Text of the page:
Rob says they’re buying more of the younger bulls nowadays because they generate a greater profit a hectare, are easier to get in large numbers and do less pugging damage in the winter.

The new arrivals all receive a quarantine drench, a 5-in-1 vaccination and a lice pour-on. The R2 bulls are drafted into weight groups with the heavier ones going into the cell system and the lighter ones on to the hills. There they clean up roughage ahead of the ewes until space becomes available in the cells. Each cell group stays together through to processing.

They used to be wintered in the groups in which they were bought to avoid having to mix mobs. However, this created management problems at slaughter because bull weights were so variable they couldn’t kill the whole cell mob at once. This meant they were forced to mix the underweight ones from different cells leading to fighting injuries.

R1 bulls on arrival are subject to the same health treatments as the older bulls before being divided into weight groups and put into cells. The Newmans initially tried wintering them at 3/ha however they quickly learnt this was too high and have reduced this to 2.7/ha. This is lifted to 3/ha in the spring. Older bulls are stocked at 2.1/ha in the winter and 2.7/ha in the spring.

“One thing we’ve learnt with the young bulls is that if you want to kill them at good weights by the following autumn you have to keep them growing well during the winter,” Karen says.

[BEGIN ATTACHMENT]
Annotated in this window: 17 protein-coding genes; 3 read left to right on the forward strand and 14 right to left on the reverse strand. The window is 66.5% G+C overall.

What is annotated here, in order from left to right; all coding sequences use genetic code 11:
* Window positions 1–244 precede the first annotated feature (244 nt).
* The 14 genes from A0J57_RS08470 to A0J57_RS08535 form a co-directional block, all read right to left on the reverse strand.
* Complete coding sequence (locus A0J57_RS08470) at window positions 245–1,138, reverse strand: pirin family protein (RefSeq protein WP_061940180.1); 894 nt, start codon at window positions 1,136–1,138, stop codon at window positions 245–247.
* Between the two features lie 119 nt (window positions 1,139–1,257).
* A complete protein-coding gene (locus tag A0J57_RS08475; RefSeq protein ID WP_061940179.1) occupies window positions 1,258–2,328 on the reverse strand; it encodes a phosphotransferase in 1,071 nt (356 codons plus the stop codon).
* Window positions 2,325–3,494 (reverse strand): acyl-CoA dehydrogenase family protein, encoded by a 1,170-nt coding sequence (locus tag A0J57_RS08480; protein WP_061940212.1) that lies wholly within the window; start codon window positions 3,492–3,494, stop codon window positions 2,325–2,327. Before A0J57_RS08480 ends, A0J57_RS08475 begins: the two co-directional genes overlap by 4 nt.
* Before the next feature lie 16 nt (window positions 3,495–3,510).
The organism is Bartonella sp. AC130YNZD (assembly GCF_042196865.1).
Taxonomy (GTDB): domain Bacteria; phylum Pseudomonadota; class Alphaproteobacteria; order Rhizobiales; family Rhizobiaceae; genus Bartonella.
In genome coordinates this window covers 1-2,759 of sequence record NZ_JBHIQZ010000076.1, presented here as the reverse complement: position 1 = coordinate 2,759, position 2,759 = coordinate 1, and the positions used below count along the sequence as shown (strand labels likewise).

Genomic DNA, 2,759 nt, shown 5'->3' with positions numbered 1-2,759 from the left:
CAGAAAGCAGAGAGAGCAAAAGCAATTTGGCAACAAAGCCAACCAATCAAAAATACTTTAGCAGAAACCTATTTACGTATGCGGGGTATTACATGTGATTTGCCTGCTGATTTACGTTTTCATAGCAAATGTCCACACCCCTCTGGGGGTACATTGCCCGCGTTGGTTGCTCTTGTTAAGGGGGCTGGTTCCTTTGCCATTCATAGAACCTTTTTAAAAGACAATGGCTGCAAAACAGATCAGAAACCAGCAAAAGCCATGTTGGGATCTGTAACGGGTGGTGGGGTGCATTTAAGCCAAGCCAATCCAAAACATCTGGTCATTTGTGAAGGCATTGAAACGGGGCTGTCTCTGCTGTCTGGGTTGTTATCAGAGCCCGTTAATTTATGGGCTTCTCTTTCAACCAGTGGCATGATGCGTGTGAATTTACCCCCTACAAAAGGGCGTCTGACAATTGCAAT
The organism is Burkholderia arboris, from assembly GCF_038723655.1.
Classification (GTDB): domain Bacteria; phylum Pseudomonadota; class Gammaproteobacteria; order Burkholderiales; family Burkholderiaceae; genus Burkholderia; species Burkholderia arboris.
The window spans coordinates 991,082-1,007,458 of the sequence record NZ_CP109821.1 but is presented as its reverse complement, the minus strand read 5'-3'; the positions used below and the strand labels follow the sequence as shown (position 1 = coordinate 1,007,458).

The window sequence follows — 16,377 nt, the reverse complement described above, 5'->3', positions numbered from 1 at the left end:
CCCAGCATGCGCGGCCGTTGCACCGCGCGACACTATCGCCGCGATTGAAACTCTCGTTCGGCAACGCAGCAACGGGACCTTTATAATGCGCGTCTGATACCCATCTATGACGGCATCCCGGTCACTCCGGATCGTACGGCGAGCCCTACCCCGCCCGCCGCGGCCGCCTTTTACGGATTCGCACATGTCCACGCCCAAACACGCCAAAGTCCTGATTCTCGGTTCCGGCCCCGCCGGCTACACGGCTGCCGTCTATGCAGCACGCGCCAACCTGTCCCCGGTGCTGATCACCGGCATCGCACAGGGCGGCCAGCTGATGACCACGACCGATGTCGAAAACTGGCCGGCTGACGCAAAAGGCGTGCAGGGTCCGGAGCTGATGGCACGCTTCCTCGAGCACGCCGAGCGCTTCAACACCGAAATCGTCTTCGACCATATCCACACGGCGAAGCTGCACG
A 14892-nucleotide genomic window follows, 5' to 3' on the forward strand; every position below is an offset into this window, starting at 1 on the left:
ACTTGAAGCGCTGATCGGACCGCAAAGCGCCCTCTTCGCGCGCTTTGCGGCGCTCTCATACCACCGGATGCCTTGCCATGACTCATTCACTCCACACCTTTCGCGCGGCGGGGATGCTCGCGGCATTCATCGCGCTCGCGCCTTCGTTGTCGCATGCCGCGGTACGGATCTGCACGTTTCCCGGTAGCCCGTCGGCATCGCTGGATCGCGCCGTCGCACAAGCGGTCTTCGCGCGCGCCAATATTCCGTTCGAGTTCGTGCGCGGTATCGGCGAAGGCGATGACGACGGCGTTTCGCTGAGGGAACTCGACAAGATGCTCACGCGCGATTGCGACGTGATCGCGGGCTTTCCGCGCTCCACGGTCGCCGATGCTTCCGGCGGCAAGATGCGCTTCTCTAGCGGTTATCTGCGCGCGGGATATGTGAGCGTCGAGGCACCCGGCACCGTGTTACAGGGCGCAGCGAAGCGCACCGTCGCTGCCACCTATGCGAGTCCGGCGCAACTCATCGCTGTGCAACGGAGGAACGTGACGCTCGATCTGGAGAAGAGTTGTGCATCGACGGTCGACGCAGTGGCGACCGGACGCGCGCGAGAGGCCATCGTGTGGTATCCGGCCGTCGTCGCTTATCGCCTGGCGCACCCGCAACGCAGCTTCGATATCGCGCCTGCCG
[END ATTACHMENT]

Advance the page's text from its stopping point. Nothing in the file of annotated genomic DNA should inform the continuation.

The Newmans aim to have them growing at a minimum of 0.8kg/day and the R2 bulls at 0.5kg/day throughout the winter.

The rolling country (300ha) is divided into roughly 2ha paddocks (cells) by single-wire permanent electric fences and is rotationally grazed all year round. In the winter these 2ha cells are divided in half by temporary electric fences allowing the rotation length to be extended. During periods of wet weather cells in the wetter areas are sometimes bypassed and returned to at a later date when they are drier.

The time spent in each cell depends on the weight gain required. Karen says the residuals left behind after grazing a cell give them a rough idea what the bulls’ weight gain will be.

Pastures are composed of predominantly ryegrass and clover. The Newmans are reluctant to plant some of the higher-octane species like plantain and chicory because of the damage bulls would cause and they don’t want to be renewing pastures regularly. Bloat is never a problem.

At no time are any two mobs of bulls running alongside one another so fighting is minimised.

Bull weighing is performed only at critical times to establish whether growth targets are being met. One of these is at the end of winter when the bulls also get a drench. They are only drenched three times a year; in the autumn, winter and spring.

Karen says they are gradually building up a growth profile on the bulls allowing them to draw up a killing schedule and negotiate forward contracts with processing companies.